Eric Boulo: We also want to bring art to a younger audience, with contemporary artists who use visual codes that speak to children in their work. This is the case of the artist Systaime who uses emojis in his videos, like a painter. As seen in the video chosen for our section on overconnection. 

Escape, voyage au coeur des cultures numériques
© DR

This exhibition is divided into three parts. The first part of the exhibition, Une histoire d’Internet ('A tale of the Internet'), focuses on the communities and countercultural movements that make and break the history of the web. What can we expect?

Antonin Fourneau: The history of the Internet is a technological and political adventure that brings several cultures together: soldiers, researchers, academics, men and women passionate about computers, or linked to the democratic movements of the 1970s! As a teacher, I often feel that I have to remind my students of the history of the tool they have at their disposal. The documentary Jurassic Web, which features in the exhibition, achieves this and reveals a lot of surprising tales about the misuse of technology in the 1960s and 1970s. There are also works like, by Jankenpopp, which revisits the operating system that was never released. 


This focus on a historical and political (re)reading of the Internet phenomenon and the digital revolution continues in La guerre des datas ('The Data Wars'), the second part of the exhibition, which focuses on the GAFAM. How did you choose to deal with this theme?

Eric Boulo: By approaching the phenomenon from several angles. For example, with his film Swatted, the artist Ismaël Joffroy Chandoutis shows, through the prism of cyberbullying, that violence can also come from ourselves and our use of technology.  

Antonin Fourneau: We tried to find balance in our presentation of the phenomenon. While artists like Julien Prévieux (Where Is My (Deep) Mind) take a highly critical position, others, like Keyvane Alinaghi (Crossed Eyed Mutant Riot) use technologies such as eye tracking or facial recognition in a more playful and upbeat manner. The aim is to thwart the use of certain tools in order to bring out something else and open up new perspectives.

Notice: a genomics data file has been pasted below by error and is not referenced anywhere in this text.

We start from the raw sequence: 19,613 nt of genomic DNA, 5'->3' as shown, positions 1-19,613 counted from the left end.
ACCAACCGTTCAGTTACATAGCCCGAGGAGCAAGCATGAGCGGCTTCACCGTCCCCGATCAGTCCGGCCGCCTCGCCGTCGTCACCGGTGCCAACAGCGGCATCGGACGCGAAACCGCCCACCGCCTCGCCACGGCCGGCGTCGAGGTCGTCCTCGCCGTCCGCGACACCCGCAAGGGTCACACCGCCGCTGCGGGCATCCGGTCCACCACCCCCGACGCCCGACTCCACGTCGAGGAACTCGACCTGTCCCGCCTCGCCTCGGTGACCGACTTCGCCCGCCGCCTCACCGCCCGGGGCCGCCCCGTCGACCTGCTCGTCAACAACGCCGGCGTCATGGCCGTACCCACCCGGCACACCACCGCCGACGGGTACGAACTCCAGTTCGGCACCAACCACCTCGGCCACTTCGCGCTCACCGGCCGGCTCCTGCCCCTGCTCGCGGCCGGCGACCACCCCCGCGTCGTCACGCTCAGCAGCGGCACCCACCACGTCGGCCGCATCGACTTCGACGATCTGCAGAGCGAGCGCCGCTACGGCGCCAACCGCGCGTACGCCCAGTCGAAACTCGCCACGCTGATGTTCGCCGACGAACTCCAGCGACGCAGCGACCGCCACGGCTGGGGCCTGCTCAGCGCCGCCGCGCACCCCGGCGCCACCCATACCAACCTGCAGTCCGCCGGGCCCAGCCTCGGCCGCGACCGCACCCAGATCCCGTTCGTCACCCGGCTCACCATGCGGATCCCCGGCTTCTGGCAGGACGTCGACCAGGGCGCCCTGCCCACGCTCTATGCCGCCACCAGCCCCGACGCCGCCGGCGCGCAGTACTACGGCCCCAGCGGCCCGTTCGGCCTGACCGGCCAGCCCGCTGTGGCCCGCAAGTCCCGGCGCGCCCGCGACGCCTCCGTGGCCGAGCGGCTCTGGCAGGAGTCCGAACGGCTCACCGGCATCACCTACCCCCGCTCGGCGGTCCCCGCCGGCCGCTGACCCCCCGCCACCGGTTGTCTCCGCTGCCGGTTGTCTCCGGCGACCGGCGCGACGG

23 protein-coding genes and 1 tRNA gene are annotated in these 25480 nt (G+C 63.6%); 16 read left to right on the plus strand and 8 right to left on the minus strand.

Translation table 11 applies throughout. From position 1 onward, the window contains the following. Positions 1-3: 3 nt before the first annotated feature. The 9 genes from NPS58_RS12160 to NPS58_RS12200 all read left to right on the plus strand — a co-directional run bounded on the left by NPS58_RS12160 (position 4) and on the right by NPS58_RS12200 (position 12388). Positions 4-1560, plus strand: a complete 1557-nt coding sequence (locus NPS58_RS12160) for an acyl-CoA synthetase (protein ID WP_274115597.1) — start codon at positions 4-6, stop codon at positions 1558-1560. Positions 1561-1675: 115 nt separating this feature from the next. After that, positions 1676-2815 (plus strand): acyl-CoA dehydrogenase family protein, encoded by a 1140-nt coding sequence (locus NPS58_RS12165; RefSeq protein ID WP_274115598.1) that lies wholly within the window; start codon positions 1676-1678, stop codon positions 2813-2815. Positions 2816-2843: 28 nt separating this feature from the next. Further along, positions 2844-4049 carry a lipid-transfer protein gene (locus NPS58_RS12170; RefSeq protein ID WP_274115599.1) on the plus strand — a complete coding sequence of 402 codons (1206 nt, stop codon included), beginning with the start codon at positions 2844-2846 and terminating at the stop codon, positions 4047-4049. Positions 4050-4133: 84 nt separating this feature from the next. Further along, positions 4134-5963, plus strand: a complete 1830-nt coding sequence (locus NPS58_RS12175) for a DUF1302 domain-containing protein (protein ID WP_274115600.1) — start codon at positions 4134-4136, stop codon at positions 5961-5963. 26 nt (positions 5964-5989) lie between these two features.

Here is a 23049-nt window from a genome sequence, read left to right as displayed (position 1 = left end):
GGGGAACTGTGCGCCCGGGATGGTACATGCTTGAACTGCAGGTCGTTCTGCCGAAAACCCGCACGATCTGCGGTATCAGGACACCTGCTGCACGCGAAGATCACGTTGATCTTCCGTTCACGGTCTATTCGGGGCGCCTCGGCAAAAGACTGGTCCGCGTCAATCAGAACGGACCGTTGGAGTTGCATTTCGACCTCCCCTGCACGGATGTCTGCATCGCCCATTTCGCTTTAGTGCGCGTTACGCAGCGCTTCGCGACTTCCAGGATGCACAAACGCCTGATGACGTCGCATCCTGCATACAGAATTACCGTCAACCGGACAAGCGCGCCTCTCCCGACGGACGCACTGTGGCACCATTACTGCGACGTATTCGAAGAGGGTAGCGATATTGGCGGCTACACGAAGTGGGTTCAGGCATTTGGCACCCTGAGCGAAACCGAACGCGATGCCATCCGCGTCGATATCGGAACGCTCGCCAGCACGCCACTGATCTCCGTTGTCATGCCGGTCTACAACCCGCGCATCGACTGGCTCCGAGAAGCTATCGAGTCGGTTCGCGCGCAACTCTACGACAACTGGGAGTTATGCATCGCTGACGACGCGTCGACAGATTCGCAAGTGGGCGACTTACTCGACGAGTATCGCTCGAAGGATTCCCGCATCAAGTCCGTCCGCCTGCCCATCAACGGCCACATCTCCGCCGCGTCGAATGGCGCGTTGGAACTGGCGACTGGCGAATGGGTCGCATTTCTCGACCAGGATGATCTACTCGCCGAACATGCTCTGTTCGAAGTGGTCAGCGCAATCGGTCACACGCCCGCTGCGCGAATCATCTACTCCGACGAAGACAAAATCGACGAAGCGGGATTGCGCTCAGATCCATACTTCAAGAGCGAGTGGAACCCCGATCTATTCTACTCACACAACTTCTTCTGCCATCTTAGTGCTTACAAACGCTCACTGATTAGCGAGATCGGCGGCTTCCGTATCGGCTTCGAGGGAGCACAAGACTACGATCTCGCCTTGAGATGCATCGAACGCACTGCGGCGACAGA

Escape, voyage au cœur des cultures numériques also looks at notions such as transhumanism and, more broadly, our relationship with these technologies as human beings. Does the exhibition suggest ways to create a more peaceful and ethical relationship with the digital world? Does the title "Escape" seek to offer a way out, by understanding the phenomenon, a more critical and educated perspective?

Antonin Fourneau: Yes, the title of the exhibition refers to the "Escape" key on the computer keyboard, and evokes the need to take a moment, to step aside, to attempt to understand the dynamics of the digital world. Identifying them, defining them, understanding them better enables us to better guide our future uses, consumption and life choices.

Eric Boulo: It is also important to remember that, while the exhibition presents the work of French artists, it is essentially aimed at a foreign audience. We are therefore addressing an audience that does not share the same codes we do, and to which we had to give several possible entry points. The idea is of course to get the audience to imagine their use of digital technology differently! 

The Institut français and the exhibition

Initiated by the Institut français, the exhibition Escape, voyage au cœur des cultures numériques will be presented by the French cultural network abroad (Instituts français, Alliances françaises…) and his partners from November 2021. 

Members of the diplomatic network will find information on how to schedule this exhibition on this page

L'institut français, LAB